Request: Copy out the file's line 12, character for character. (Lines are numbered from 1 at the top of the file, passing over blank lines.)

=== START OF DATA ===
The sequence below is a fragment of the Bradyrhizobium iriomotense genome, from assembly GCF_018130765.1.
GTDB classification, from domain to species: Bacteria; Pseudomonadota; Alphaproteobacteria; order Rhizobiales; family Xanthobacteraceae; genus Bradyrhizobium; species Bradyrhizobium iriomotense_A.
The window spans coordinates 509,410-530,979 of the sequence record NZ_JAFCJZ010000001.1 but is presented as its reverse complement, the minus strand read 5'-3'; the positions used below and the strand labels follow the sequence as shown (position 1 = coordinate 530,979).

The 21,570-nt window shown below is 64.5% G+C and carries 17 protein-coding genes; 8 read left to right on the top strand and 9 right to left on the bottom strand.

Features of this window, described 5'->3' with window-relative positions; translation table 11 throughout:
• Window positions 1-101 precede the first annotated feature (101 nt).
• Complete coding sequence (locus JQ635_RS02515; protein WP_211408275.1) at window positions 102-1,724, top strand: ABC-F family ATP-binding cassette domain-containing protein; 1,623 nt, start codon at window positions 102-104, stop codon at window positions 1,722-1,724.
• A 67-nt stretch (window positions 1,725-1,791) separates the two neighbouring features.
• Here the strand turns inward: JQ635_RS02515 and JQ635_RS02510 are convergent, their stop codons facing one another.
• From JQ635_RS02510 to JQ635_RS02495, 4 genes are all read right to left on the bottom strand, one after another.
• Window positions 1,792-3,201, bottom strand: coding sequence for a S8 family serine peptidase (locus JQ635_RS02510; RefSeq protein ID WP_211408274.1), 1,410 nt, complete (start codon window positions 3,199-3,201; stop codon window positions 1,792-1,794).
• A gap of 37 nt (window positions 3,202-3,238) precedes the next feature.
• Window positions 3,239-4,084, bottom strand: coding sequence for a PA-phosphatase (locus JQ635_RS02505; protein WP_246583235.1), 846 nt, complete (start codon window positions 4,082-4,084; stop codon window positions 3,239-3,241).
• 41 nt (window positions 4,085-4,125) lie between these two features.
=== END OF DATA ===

• A gap of 37 nt (window positions 3,202-3,238) precedes the next feature.